Note to readers: When it comes to money management, women have skilfully manoeuvred finances – of their families and those of investors on a larger scale. But the number of such women professional managers remains low, though. Of all registered investment advisors with SEBI (securities and exchange board of India), just about 10 percent are women. In this special five-part series, Moneycontrol personal finance profiles five women who are not only in control of their own personal finances but also guide several other women and families in managing their wealth. Yesterday we profiled Shifali Satsangee. Today, meet Mumbai-based mutual funds distributor Roopa Venkatakrishnan.
Mumbai-based mutual funds distributor Roopa Venkatkrishnan places a lot of importance on the trust of their client investors that distributors and financial advisors ought to have. In early 2003, Roopa left IL&FS Investsmart. She spent nearly 14 years as a salaried employee. Eleven of those were in her first job, Times Guaranty, another NBFC.
The Harshad Mehta scam and the nascent ‘90s
Working in the corporate field taught Roopa many things, which she implemented in her own firm that she set up in 2003. “A successful organisation always has robust processes. A firm cannot grow and make it big if it doesn’t have processes,” she says and credits her own back-office operations to what she learnt at Times Guaranty and IL&FS Investsmart. Among other third-party financial products that Times Guaranty used to hawk, it had launched its own Portfolio Management Services (PMS) – one of the earliest in the industry.
Roopa’s stint at Times Guaranty witnessed India’s liberalisation, Harshad Mehta scam, the development of stock market processes and the advent of private-sector mutual funds. “The first mutual fund that we ever sold at the firm – and whose sales I was also involved with – was Kotak Gilt Fund, in 1999. Interest rates, which were at about 14 percent back then, were starting to come down, so it was beneficial to invest in long-term debt mutual funds,” she says. Her corporate career also gave her an understanding of various financial products such as mutual funds, gold investing, equity markets, unit-lined insurance plans that were beginning to be sold at the start of the year 2000.
As a relationship manager, Roopa had to talk about financial products she didn’t quite agree with personally. “My conscience didn’t allow me to sell insurance products to 60-year-olds and 70-year-olds. But as employees, one had to toe the company line. After a point, I decided to walk away,” she says.
That decision stood her in good stead, as the trust she gained from some of her firm’ s then-existing customers helped her start her own business of mutual funds distribution and subsequently her advisory.
Setting out on her own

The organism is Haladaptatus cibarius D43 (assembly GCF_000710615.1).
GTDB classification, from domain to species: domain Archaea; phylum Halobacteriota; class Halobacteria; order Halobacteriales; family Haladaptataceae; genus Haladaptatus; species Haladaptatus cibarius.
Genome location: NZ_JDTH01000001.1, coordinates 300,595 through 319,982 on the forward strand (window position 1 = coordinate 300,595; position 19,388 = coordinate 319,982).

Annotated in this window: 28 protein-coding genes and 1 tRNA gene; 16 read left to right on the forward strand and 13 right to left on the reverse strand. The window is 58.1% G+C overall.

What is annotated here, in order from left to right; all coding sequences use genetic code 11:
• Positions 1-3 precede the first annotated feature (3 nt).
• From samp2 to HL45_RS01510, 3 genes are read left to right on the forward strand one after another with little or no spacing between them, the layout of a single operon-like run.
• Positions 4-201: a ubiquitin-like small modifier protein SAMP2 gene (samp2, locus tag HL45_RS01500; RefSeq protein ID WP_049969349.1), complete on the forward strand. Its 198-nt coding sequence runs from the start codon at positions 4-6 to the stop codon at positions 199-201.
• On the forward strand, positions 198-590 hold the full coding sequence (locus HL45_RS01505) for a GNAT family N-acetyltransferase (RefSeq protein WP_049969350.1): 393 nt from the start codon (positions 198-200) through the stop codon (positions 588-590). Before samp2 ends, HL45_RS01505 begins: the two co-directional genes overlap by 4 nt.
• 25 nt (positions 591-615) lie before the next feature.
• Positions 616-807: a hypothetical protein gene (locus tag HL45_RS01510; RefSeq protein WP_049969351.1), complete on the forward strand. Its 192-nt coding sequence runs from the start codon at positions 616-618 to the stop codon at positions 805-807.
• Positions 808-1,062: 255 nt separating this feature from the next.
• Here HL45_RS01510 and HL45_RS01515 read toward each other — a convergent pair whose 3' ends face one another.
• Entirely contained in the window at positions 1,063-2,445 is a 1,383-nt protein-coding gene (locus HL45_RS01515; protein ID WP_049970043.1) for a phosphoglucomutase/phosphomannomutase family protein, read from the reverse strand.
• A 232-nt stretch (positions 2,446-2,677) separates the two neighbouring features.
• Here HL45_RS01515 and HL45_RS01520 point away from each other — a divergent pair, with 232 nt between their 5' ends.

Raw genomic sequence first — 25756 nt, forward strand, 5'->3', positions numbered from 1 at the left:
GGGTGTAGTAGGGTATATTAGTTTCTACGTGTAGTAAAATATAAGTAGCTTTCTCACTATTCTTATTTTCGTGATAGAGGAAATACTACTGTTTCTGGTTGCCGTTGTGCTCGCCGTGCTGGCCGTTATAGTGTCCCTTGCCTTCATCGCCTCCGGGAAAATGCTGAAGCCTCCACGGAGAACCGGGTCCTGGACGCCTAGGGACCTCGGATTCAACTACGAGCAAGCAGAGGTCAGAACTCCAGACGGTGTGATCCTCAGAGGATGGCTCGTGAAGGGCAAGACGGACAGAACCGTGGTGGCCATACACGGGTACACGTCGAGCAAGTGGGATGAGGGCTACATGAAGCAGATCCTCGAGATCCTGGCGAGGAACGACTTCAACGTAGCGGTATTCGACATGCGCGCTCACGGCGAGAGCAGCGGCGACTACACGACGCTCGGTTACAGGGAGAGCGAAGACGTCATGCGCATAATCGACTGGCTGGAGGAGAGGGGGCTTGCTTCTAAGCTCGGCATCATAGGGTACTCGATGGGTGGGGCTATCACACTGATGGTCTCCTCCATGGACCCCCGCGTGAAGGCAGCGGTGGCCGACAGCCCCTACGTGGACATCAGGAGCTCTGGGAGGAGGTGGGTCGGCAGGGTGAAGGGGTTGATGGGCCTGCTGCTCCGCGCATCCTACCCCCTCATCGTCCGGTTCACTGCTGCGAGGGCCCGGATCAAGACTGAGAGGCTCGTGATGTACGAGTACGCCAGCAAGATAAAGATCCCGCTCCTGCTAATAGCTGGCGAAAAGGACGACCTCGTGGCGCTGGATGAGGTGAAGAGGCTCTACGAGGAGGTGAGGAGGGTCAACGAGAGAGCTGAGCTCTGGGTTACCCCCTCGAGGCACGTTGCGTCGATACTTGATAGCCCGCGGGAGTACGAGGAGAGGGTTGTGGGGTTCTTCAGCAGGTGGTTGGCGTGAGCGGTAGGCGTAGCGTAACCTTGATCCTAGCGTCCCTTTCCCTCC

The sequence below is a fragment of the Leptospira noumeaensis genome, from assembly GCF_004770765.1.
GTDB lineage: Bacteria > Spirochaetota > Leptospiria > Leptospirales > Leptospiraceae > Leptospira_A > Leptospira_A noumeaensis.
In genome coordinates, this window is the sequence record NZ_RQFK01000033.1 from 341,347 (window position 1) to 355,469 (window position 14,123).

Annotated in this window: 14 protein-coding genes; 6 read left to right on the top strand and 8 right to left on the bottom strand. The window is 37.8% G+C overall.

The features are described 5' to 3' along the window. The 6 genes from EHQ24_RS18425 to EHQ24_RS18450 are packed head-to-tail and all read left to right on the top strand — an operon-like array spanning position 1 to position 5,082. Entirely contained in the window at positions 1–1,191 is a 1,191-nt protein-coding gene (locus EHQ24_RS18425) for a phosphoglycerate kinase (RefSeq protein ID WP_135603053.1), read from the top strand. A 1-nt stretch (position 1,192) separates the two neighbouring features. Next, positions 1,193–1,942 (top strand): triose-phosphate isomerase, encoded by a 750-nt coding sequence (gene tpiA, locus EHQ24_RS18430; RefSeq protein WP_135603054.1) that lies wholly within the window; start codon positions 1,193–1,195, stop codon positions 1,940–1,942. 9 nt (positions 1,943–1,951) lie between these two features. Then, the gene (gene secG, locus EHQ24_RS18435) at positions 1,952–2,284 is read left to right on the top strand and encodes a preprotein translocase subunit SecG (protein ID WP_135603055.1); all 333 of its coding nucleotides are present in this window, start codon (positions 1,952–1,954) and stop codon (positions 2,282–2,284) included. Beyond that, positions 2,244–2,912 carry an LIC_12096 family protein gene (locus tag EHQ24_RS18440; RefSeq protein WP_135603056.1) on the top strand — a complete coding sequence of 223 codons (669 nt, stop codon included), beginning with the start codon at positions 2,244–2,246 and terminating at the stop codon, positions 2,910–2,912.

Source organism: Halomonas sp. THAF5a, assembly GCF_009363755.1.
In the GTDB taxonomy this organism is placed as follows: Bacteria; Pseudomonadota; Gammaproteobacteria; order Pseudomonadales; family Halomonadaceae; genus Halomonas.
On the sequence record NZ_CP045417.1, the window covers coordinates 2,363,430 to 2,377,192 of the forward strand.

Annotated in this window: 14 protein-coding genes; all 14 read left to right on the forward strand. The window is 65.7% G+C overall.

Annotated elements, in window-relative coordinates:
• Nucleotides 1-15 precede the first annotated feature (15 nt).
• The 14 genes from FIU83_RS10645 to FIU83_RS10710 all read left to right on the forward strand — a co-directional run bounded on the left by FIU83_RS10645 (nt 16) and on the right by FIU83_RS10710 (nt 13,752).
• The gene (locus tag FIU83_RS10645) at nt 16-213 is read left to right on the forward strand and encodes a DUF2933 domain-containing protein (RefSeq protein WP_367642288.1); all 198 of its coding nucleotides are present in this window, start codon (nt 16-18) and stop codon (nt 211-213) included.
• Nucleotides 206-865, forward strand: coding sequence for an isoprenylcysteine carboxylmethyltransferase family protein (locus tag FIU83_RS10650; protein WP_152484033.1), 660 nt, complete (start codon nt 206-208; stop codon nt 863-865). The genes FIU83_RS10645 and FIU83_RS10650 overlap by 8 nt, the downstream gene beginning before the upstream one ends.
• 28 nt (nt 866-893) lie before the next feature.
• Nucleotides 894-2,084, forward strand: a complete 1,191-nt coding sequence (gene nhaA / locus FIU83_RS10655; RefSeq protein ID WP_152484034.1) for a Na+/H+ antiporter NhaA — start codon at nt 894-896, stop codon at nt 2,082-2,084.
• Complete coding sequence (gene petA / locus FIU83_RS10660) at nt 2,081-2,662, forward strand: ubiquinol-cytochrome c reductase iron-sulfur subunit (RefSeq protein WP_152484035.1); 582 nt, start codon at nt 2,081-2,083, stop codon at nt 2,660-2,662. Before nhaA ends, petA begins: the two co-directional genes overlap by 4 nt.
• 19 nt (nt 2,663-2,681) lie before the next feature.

Despite taking a firm decision to leave her stable job back in 2003, Roopa didn’t have a plan. But help came when one of her firm’s clients called her home for a cup of tea and goaded her to start her own distribution firm. The lady even gave Roopa a cheque of Rs 3 lakh to invest in mutual funds, thereby becoming Roopa’s first client. The next day, Roopa fondly recollects, the lady client brought along 10 of her friends. There was no turning back now; Roopa had started selling and advising on mutual funds on her own.
Although Roopa advises on – and sells – equity as well as debt funds, she is a firm believer in equity schemes. She doesn’t prefer to switch funds even if they go through turbulence, if she is convinced it’s temporary. One thing that Roopa says has evolved over time in financial services is customer service. In those days, she recollects, relationship managers such as herself at large firms used to meet their clients once in three to six months. There were landline phones back then. Today, she adds, nothing can be taken for granted. “Advisors must stay in touch with their client investors far more regularly. Communication has to be clear because only when investors trust us, would they stay invested during volatile markets,” says Roopa.
Also read: Quiz financial advisors to zero in on the right investment guide
Why women hesitate to be entrepreneurs?
Roopa tells us that it baffles her as to why there are so few women distributors and advisors, despite a high number of women employees in banks, insurance companies and mutual funds. One reason, she guesses, could be the hesitation to work for longer hours. “Financial advisory and distribution is grinding, especially in the initial years. Our clients can call us any time of the day; sometimes late in the evening, and weekends too. We have to be ready to talk to them,” she says.
The other reason, she guesses, cold be fear. “That’s one of the biggest impediments. But women must learn to overcome their fear of not being able to manage because once you overcome your fear, you can accomplish anything,” she adds. That’s the advice she got from the lady all those years ago when she walked out of her job, undecided on what to do next. The lady passed away some five years ago and remained a client throughout. Roopa still advises the remaining 10 women who had come along.
In February 2020, Roopa, along with another leading independent distributor, joined hands with Sapient Wealth Advisors and Brokers. A few other independent distributors had earlier joined Sapient as well. The new entity with five members, spread across India, manages close to Rs 6000 crore in assets.